Use this URL to cite or link to this record in EThOS: http://ethos.bl.uk/OrderDetails.do?uin=uk.bl.ethos.693869
Title: Improved synthesis of carbon nanotube grafted carbon fibre : towards continuous production
Author: Anthony, David Benbow
Awarding Body: Imperial College London
Current Institution: Imperial College London
Date of Award: 2012
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Abstract:
Grafting carbon nanotubes (CNTs) onto reinforcing fibre surfaces has been shown to improve composite structural performance, through improved interfacial bonding of the matrix and reinforcement. Sourcing a suitable amount of CNT-grafted fibre has currently limited test coupons geometry and development in the area. The scale-up of current synthesis procedures for grafting CNTs onto carbon fibre (CF) surfaces, using low intensity processing techniques (minimal processing of fibre substrate) compatible with industrial practices has not yet been reported. CNT growth from CF surface (CNT-g-CF) without damaging the mechanical parent fibre properties is a challenge as chemical vapour deposition (CVD) CNT growth typically results in catalyst pitting and surface defects occurring. In this thesis I attempt to address concerns detailed above; through the development of a catalyst system which is easily deposited onto CF, uses a CVD CNT-synthesis method which does not damage the original fibre properties in a potentially continuous scalable manner. I present a simple incipient wetness technique for loading a bi-catalyst precursor mixture onto CF. CF pre-deposited with bi-catalyst precursor under the application of an electric field, using CF as an electrode, in-situ during conventional thermal-CVD demonstrated significant promotion of CNT-synthesis directly from the CF surface. Electric field applied during CVD CNT-synthesis produces CNT-g-CF without apparent mechanical degradation to the parent fibre retaining original mechanical properties. When CVD CNT-synthesis is undertaken without the application of an electric field, degradation of original mechanical properties are witnessed. Batch CVD process was adapted, in an attempt to demonstrate the feasibility of continuous production of CNT-g-CF in a bespoke continuous CVD set-up. Alternative routes for CNT-g-CF including a novel silicon oxide based CNT-synthesis are also discussed.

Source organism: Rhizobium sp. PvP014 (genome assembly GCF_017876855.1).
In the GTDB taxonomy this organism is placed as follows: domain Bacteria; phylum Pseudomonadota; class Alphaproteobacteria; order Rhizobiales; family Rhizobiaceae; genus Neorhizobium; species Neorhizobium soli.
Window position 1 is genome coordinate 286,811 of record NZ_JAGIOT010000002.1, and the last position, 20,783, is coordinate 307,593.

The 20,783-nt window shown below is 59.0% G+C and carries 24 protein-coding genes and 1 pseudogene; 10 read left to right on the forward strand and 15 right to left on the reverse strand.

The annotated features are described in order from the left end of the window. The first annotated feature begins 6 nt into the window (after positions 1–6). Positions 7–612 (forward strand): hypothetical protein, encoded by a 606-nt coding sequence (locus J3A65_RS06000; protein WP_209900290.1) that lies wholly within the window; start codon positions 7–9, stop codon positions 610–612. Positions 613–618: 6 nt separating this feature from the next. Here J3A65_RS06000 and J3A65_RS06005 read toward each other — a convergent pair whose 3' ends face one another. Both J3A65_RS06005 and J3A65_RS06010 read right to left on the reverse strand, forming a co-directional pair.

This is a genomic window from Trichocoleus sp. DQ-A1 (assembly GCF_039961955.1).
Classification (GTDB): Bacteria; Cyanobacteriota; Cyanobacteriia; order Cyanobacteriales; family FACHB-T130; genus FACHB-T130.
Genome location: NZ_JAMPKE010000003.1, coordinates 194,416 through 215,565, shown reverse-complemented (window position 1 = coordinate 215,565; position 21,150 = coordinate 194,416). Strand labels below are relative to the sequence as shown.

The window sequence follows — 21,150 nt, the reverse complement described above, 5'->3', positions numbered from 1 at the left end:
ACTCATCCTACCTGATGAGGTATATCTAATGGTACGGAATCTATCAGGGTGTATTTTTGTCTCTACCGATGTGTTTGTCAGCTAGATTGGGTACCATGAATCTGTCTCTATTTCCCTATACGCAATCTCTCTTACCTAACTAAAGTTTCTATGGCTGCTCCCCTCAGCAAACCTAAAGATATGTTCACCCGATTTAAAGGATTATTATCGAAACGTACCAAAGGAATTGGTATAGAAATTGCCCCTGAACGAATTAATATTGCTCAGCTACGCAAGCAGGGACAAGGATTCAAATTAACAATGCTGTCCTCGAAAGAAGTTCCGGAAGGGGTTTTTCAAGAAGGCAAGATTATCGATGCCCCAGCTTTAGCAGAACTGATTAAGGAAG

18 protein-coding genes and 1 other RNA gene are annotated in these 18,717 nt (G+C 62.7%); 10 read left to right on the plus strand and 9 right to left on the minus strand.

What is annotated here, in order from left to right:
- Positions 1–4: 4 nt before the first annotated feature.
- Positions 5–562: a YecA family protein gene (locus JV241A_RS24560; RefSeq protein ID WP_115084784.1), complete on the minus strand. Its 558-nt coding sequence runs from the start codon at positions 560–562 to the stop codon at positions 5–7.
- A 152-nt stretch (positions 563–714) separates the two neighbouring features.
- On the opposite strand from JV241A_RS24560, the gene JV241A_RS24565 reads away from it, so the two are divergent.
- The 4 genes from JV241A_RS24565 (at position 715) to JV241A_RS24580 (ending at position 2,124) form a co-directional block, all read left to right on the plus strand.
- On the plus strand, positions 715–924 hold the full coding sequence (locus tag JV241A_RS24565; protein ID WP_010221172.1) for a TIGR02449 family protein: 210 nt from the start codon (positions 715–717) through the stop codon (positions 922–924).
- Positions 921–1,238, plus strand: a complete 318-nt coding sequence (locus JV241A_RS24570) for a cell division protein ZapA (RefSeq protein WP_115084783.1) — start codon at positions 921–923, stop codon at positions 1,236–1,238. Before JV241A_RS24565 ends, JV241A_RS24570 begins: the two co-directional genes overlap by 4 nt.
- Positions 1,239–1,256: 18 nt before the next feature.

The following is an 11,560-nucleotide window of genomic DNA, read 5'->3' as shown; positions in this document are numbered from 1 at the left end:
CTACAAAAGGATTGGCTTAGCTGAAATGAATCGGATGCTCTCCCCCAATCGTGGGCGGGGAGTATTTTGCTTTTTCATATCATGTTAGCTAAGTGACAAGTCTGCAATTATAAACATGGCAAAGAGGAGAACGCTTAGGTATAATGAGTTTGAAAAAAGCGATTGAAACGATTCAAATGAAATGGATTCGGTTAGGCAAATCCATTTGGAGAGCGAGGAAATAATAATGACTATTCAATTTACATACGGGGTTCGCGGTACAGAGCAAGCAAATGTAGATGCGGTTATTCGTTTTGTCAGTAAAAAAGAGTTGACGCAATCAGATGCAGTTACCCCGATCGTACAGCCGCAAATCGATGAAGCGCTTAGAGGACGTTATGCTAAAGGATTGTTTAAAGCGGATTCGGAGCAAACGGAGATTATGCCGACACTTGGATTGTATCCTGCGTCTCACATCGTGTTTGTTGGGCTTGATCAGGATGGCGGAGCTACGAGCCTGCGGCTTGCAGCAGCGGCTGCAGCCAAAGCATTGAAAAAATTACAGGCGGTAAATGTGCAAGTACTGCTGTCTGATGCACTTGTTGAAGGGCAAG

Supervisor: Shaffer, Milo ; Greenhalgh, Emile ; Bismarck, Alexander Sponsor: Engineering and Physical Sciences Research Council
Qualification Name: Thesis (Ph.D.) Qualification Level: Doctoral
EThOS ID: uk.bl.ethos.693869  DOI: Not available
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